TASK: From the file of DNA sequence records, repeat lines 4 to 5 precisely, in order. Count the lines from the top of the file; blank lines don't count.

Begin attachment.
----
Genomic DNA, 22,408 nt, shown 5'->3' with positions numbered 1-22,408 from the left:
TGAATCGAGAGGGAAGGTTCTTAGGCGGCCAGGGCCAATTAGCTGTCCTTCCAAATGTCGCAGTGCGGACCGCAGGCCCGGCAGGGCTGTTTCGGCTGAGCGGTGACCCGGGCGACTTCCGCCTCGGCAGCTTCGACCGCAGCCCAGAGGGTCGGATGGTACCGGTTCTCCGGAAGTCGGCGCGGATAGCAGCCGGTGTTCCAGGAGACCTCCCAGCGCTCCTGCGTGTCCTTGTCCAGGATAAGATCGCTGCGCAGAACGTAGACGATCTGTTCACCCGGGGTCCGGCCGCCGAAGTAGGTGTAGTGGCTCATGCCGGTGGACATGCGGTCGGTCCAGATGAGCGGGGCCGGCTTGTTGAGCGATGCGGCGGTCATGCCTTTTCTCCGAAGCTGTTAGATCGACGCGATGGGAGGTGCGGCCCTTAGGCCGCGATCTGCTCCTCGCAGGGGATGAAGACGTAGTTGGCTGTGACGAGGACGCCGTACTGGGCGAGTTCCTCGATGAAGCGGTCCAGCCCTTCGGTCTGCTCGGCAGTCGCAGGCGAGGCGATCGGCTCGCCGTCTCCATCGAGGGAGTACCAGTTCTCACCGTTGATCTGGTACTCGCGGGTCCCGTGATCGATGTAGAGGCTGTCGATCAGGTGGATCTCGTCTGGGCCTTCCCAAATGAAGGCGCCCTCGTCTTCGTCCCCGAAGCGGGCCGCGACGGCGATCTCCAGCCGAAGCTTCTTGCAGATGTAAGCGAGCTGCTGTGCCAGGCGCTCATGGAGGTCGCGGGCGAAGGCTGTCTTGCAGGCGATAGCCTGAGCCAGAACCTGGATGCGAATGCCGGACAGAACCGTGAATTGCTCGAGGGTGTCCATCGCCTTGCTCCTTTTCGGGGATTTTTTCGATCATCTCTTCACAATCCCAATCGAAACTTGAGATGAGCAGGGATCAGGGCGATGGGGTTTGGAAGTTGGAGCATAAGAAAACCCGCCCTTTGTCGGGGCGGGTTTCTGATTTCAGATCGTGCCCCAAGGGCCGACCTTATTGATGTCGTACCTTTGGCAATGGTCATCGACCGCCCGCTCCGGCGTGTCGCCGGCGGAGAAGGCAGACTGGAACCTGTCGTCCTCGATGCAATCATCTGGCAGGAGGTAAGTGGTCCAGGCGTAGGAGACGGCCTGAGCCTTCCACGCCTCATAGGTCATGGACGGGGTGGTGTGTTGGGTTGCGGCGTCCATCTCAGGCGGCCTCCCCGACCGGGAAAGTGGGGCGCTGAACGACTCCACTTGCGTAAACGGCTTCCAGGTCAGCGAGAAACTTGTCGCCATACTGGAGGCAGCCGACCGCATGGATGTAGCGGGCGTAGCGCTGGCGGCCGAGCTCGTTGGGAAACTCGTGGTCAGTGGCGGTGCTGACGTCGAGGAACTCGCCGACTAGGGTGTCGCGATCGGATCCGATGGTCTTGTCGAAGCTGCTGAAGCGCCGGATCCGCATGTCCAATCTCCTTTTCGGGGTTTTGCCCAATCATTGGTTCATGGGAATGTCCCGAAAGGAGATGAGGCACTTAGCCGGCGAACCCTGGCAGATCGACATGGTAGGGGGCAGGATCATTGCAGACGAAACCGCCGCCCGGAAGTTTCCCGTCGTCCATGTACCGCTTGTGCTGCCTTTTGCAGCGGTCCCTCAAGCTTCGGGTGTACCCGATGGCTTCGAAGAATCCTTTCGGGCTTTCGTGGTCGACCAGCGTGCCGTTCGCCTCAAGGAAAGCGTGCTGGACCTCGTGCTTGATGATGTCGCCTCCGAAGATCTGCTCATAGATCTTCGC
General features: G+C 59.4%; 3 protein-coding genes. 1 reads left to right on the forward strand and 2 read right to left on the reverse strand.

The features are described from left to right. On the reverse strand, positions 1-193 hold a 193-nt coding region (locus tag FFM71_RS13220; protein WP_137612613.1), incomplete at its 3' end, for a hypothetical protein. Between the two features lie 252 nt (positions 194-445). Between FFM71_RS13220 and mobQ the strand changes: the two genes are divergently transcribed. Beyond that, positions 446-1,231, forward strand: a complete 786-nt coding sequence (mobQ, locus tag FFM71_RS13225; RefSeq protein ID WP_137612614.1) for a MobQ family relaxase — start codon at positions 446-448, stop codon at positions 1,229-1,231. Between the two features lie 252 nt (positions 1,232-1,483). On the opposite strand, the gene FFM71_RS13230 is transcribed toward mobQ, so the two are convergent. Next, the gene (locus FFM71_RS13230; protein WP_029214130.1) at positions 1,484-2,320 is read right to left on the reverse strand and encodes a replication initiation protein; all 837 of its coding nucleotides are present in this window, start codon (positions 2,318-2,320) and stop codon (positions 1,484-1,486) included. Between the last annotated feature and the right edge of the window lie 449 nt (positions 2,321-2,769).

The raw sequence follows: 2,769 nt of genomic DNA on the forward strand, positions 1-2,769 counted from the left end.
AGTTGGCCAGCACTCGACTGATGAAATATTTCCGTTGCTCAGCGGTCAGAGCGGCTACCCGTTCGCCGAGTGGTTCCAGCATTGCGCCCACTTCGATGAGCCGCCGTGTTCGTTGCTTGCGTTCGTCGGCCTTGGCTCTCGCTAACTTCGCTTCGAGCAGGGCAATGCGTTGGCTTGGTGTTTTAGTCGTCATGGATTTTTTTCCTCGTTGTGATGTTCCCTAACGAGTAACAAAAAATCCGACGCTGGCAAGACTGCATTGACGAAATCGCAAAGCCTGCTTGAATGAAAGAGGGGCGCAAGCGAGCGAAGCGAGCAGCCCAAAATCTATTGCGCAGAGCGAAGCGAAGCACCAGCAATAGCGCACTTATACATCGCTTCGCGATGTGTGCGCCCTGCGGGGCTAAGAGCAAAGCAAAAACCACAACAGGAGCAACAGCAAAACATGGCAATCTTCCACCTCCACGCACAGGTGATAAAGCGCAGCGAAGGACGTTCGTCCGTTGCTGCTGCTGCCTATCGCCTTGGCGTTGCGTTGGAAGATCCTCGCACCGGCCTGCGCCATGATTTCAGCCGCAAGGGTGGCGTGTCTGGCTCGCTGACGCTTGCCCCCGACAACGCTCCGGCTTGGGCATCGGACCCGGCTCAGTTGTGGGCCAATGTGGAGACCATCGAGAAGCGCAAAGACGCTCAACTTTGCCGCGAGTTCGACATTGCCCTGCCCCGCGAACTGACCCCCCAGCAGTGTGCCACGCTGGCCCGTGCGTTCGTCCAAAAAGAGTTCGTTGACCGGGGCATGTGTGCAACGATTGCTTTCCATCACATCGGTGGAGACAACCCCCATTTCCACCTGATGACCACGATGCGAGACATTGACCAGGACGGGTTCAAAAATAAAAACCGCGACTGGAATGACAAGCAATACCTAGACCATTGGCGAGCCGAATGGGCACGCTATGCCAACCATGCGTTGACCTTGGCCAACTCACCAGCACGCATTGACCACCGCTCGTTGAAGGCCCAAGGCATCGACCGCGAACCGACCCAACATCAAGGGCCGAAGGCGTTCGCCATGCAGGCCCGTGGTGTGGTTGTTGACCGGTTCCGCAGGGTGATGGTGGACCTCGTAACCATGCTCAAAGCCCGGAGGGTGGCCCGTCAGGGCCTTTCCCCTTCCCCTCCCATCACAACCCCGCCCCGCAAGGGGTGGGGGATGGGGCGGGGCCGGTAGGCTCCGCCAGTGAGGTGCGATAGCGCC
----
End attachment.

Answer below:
The features are described from left to right. On the reverse strand, positions 1-193 hold a 193-nt coding region (locus tag FFM71_RS13220; protein WP_137612613.1), incomplete at its 3' end, for a hypothetical protein. Between the two features lie 252 nt (positions 194-445). Between FFM71_RS13220 and mobQ the strand changes: the two genes are divergently transcribed. Beyond that, positions 446-1,231, forward strand: a complete 786-nt coding sequence (mobQ, locus tag FFM71_RS13225; RefSeq protein ID WP_137612614.1) for a MobQ family relaxase — start codon at positions 446-448, stop codon at positions 1,229-1,231. Between the two features lie 252 nt (positions 1,232-1,483). On the opposite strand, the gene FFM71_RS13230 is transcribed toward mobQ, so the two are convergent. Next, the gene (locus FFM71_RS13230; protein WP_029214130.1) at positions 1,484-2,320 is read right to left on the reverse strand and encodes a replication initiation protein; all 837 of its coding nucleotides are present in this window, start codon (positions 2,318-2,320) and stop codon (positions 1,484-1,486) included. Between the last annotated feature and the right edge of the window lie 449 nt (positions 2,321-2,769).

The raw sequence follows: 2,769 nt of genomic DNA on the forward strand, positions 1-2,769 counted from the left end.